The Music House, a private concert venue in Greenville, continues to maintain a very important calendar of serious music, on a level that is big-city, both in terms how many performances are put on and the extremely high quality of the venue and the musicians. Impresario John O’Brien loves music and loves sharing it with the community.

The latest triumph was Thomas Otten and Marc Callahan‘s presentation of Franz Schubert’s Die Winterreise.

Schubert, called a “tubby little mushroom” by his friends, led a pretty miserable life. He spent a lot of it working at what he considered a hack job, teaching children music. He was rejected as Kapellmeister at Laibach and as a member of the Gesellschaft der Musikfreunde. Apparently, he was not allowed to marry the only woman he proposed to because he could not demonstrate an ability to support her. (He was only 17.) He was supported much of his life by his friends. He died when he was only 31, after tormenting illnesses: typhoid, syphilis, mercury poisoning – take your pick. Nevertheless, he was a prolific, if not obsessive composer. Music flowed out of his pen; frequently he seemed to have no idea that it would ever be published or performed – and still he wrote. There is not the same jollity in Schubert that there is even in the most tragic of Bach or Handel. Schubert is brooding and dark and often hard to listen to. O’Brien hinted at this in some of his earlier promotions of the Winterreise, but such proved not to be the case.

Callahan and Otten produced a delightful performance of this tragic song cycle. To set the Music House scene, Otten and Callahan were both informally dressed all in black. Corrupted by Anna Russell, one sometimes expects opera singers all to look like Little Billy Bunion; quite to the contrary, Callahan relaxed us all by his open collar and half-rolled-up sleeves, and his easy-going but serious stage presence. I arrived early for the performance, and while enjoying a glass of wine and a pimiento-cheese rollup or two in the dining room, I could hear the two performers warming up. Even from two rooms away the piano playing was first rate and Callahan’s voice was exciting.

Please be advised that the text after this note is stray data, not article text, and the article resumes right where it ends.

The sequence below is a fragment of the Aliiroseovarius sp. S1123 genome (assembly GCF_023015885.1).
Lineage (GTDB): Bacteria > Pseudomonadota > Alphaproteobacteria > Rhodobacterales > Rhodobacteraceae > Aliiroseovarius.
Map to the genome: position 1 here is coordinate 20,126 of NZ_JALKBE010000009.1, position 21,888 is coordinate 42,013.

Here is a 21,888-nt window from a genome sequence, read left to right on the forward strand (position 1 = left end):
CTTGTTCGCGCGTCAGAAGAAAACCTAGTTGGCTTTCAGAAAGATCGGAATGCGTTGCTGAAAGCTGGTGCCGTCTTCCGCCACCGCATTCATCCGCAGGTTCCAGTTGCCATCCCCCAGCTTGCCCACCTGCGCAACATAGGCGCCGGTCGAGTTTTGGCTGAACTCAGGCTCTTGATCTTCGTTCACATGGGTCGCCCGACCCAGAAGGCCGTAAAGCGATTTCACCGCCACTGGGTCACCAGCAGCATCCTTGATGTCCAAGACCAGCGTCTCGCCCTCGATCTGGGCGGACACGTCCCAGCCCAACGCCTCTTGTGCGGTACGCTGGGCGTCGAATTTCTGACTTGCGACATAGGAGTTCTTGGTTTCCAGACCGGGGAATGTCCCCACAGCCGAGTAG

Die Winterreise is a setting of two sets of twelve songs by Wilhelm Müller; It was presented as one long cycle without intermission. Although the German libretto was not available, a very literal English translation was projected verse by verse on a screen at the front of the music room, making it easy for anyone with a little German (this reviewer, anyway) to grasp what was being sung.

Otten, whose piano part was fully equal in gravitas and complexity to the vocal line, played from a score. He was playing the Music House 1887 Model C Steinway; Otten’s control of the modern piano was characterized by great control and a complete communion of spirit with the singer. In No. 2, “Der Wetterfahne”(The Weathervane), No. 5, “Der Lindenbaum” (The Linden), and No. 13, “Die Post” (The Mail), Schubert provided Otten with some especially nice opportunities for solo tone painting that were deliciously performed.

Callahan sang entirely from memory – an impressive feat in itself. His interpretive gestures were very graceful and relaxed; they were big contributions to his performance. His voice was warm and full. Although he is an opera singer, his delivery was in no way operatic – not forced, harsh, or stylized, even when fortissimo. In No. 3, “Gefror’ne Träne” (Frozen Tears), Callahan’s lament over the tears frozen to his face was poignantly gentle. No. 4, “Erstarrung” (Numbness) was as well controlled a piece of singing as I have ever heard. In No. 11, “Frühlingstraum” (A Dream of Springtime), Callahan delivered this beautiful German in a very natural voice. In No. 23, “Die Nebbensonnen” (The Phantom Suns), with its clearly expressed death wish, Callahan avoided any absurdly white-hot passion, choosing instead to sing with a sad beauty.

Otten and Callahan will perform Die Winterreise on February 26 in Winston-Salem and on March 5 in Chapel Hill. This is a fantastic pair of performers, and this is a much nicer piece of Schubert than is suggested by its reputation – perhaps this is attributable to Callahan and Otten. At any rate, it is not to be missed.

For information on the upcoming performances by the duo, see our calendar.